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Re: uric acid

Post by jimmylegs » Tue Jul 03, 2018 8:20 am

a slightly different spin on an ms known:

Urinary Urea, Uric Acid and Hippuric Acid as Potential Biomarkers in Multiple Sclerosis Patients (2018).
https://www.ncbi.nlm.nih.gov/pubmed/29651206

Urine is a proven source of metabolite biomarkers and has the potential to be a rapid, noninvasive, inexpensive, and efficient diagnostic tool for various human diseases. Despite these advantages, urine is an under-investigated source of biomarkers for multiple sclerosis (MS). The objective was to investigate the level of some urinary metabolites (urea, uric acid and hippuric acid) in patients with MS and correlate their levels to the severity of the disease, MS subtypes and MS treatment. The urine samples were collected from 73 MS patients-48 with RRMS and 25 with SPMS- and age matched 75 healthy controls. The values of urinary urea, uric acid and hippuric acid in MS patients were significantly decreased, and these metabolites in SPMS pattern showed significantly decrease than RRMS pattern. Also showed significant inverse correlation with expanded disability status scale and number of relapses. Accordingly, they may act as a potential urinary biomarkers for MS, and correlate to disease progression.


yeah i wouldn't expect an ms patient to be excreting much uric acid in urine, when we aren't successfully making the stuff to match serum levels seen healthy controls in the first place.

while i know next to nothing about urine testing, in my opinion more research to clarify interactions between serum uric acid, serum zinc and serum ammonia in MS.
take control of your own health
pursue optimal self care at least as actively as a diagnosis
ask for referrals to preventive health care specialists eg dietitians
don't let suboptimal self care muddy any underlying diagnostic picture!

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Re: uric acid

Post by jimmylegs » Mon Aug 27, 2018 3:37 pm

ran across this one in passing, while hunting for something else. completely weird-looking uric acid results for ms patients.

Serum Metabolic Profile in Multiple Sclerosis Patients (2011)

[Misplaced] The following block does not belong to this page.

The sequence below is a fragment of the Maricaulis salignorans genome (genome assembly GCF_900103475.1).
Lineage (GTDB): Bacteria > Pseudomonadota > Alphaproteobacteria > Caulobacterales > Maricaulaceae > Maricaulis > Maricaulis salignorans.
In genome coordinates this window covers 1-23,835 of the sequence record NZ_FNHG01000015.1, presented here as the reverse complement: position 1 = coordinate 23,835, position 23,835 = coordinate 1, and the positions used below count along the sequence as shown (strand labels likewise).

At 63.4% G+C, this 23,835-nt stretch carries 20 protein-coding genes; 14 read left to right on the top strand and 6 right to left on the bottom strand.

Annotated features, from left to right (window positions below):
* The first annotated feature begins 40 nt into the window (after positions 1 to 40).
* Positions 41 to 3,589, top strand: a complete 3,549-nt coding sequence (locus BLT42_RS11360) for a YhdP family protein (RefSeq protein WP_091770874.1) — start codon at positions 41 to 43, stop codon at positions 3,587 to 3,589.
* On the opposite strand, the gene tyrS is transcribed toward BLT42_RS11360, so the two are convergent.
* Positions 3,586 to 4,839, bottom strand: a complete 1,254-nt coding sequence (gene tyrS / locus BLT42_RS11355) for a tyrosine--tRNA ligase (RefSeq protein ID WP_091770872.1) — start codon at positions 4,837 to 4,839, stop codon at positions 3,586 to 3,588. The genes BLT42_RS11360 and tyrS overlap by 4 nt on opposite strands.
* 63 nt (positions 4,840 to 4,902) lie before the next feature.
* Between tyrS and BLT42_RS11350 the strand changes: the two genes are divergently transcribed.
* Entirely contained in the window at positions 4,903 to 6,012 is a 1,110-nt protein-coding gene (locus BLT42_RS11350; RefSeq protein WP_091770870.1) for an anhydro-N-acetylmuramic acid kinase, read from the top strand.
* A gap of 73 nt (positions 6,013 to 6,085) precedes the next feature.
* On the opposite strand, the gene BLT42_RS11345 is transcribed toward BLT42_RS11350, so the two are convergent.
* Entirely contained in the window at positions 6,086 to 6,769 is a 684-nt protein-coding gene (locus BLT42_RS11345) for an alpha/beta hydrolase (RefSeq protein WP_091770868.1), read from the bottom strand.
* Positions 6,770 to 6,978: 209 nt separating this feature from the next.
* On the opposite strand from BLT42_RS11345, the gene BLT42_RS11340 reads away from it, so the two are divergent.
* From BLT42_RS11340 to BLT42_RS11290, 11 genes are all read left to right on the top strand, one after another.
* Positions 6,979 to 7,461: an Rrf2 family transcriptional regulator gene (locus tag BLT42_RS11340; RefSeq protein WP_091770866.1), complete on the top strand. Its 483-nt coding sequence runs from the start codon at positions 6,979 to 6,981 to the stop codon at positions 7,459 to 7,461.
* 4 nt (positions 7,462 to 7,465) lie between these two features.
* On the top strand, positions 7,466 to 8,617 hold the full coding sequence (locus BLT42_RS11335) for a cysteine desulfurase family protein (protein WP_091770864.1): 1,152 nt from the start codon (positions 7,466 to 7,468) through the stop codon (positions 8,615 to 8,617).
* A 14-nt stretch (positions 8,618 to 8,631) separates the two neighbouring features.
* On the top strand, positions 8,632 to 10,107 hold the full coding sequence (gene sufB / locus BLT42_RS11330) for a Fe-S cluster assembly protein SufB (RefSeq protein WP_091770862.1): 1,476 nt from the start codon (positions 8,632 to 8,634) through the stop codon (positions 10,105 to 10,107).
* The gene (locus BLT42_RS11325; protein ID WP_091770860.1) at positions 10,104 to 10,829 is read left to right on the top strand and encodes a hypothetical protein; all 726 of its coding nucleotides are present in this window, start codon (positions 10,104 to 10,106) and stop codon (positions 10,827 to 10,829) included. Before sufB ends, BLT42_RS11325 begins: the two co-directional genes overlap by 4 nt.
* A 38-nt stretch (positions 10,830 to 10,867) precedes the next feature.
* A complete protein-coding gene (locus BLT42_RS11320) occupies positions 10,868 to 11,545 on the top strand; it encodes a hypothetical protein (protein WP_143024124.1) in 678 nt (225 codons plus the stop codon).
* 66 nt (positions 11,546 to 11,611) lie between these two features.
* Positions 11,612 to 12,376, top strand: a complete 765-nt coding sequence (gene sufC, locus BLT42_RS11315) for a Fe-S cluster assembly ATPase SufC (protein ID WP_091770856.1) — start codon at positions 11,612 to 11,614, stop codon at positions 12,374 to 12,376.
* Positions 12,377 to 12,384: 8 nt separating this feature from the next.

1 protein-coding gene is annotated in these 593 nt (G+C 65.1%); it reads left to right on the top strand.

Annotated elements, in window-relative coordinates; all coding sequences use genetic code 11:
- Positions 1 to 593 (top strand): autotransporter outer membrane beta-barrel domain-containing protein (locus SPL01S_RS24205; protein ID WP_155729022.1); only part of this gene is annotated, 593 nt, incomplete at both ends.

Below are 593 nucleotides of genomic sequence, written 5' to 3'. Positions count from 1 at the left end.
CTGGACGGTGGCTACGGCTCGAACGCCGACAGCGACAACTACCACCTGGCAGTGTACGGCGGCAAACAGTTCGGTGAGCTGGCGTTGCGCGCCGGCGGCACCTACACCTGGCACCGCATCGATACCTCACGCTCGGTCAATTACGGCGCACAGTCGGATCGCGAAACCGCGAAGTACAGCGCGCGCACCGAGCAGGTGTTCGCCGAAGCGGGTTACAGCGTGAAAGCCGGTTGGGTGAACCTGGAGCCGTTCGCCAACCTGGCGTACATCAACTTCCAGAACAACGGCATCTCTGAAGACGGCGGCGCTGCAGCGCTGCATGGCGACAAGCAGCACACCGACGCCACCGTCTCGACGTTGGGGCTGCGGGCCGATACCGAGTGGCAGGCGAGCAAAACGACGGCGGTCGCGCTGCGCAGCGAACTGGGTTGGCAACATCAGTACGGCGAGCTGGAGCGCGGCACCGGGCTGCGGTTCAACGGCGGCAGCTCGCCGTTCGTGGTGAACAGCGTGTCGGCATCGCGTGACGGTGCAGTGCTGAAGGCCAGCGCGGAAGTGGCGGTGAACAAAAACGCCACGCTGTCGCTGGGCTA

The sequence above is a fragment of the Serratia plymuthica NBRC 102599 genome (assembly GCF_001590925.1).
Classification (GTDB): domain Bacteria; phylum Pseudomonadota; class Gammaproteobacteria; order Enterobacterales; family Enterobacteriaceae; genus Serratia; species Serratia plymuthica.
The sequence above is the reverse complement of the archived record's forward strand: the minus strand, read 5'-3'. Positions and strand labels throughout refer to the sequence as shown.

https://bit.ly/2BRMf2H

.................Controls (n = 163).....MS patients (n = 170)
Uric acid.......258.08 ± 50.39........299.88 ± 70.17a

mine was stuck around 190 for ages. was ecstatic to finally get the level UP to 278.
take control of your own health
pursue optimal self care at least as actively as a diagnosis
ask for referrals to preventive health care specialists eg dietitians
don't let suboptimal self care muddy any underlying diagnostic picture!

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jimmylegs
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2006: zinc copper and uric acid in hemodialysis patients

Post by jimmylegs » Sun Feb 10, 2019 5:41 am

  • Longitudinal study of serum zinc and copper levels in hemodialysis patients and their relation to biochemical markers (2006)
    https://link.springer.com/article/10.13 ... :113:3:209

    Mean serum zinc and copper concentrations in HPs were significantly decreased (Zn) and increased (Cu), when compared with healthy controls (p<0.01). ... Uric acid and parathyroid hormone ... were significantly (p<0.05) and linearly related with serum zinc ... concentrations.
maybe at some point we'll get research looking at zinc and uric acid status in ms. maybe even treatment effects of oral zinc, too.
take control of your own health
pursue optimal self care at least as actively as a diagnosis
ask for referrals to preventive health care specialists eg dietitians
don't let suboptimal self care muddy any underlying diagnostic picture!